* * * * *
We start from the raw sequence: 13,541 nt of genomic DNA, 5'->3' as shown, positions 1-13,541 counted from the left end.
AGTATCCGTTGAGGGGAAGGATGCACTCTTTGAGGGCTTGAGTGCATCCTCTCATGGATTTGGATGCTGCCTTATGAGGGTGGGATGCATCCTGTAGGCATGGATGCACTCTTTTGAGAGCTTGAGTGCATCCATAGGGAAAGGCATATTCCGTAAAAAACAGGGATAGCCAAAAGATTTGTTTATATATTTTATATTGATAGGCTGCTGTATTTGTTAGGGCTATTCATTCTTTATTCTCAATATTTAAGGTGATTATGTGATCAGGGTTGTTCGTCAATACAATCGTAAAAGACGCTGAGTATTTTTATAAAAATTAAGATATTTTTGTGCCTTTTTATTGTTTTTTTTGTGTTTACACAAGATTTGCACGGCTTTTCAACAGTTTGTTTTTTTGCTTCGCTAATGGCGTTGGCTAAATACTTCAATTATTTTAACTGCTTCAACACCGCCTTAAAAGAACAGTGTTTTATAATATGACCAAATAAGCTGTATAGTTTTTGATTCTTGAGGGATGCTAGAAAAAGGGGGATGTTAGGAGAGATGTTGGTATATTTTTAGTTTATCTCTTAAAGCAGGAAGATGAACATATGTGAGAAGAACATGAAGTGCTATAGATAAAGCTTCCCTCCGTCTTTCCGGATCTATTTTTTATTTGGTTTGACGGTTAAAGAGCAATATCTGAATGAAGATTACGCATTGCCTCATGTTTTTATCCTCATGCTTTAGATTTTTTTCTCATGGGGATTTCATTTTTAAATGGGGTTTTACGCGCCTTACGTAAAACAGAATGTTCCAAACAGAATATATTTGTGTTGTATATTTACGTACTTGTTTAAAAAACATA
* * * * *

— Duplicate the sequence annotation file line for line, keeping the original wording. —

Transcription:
We start from the raw sequence: 13,541 nt of genomic DNA, 5'->3' as shown, positions 1-13,541 counted from the left end.
AGTATCCGTTGAGGGGAAGGATGCACTCTTTGAGGGCTTGAGTGCATCCTCTCATGGATTTGGATGCTGCCTTATGAGGGTGGGATGCATCCTGTAGGCATGGATGCACTCTTTTGAGAGCTTGAGTGCATCCATAGGGAAAGGCATATTCCGTAAAAAACAGGGATAGCCAAAAGATTTGTTTATATATTTTATATTGATAGGCTGCTGTATTTGTTAGGGCTATTCATTCTTTATTCTCAATATTTAAGGTGATTATGTGATCAGGGTTGTTCGTCAATACAATCGTAAAAGACGCTGAGTATTTTTATAAAAATTAAGATATTTTTGTGCCTTTTTATTGTTTTTTTTGTGTTTACACAAGATTTGCACGGCTTTTCAACAGTTTGTTTTTTTGCTTCGCTAATGGCGTTGGCTAAATACTTCAATTATTTTAACTGCTTCAACACCGCCTTAAAAGAACAGTGTTTTATAATATGACCAAATAAGCTGTATAGTTTTTGATTCTTGAGGGATGCTAGAAAAAGGGGGATGTTAGGAGAGATGTTGGTATATTTTTAGTTTATCTCTTAAAGCAGGAAGATGAACATATGTGAGAAGAACATGAAGTGCTATAGATAAAGCTTCCCTCCGTCTTTCCGGATCTATTTTTTATTTGGTTTGACGGTTAAAGAGCAATATCTGAATGAAGATTACGCATTGCCTCATGTTTTTATCCTCATGCTTTAGATTTTTTTCTCATGGGGATTTCATTTTTAAATGGGGTTTTACGCGCCTTACGTAAAACAGAATGTTCCAAACAGAATATATTTGTGTTGTATATTTACGTACTTGTTTAAAAAACATA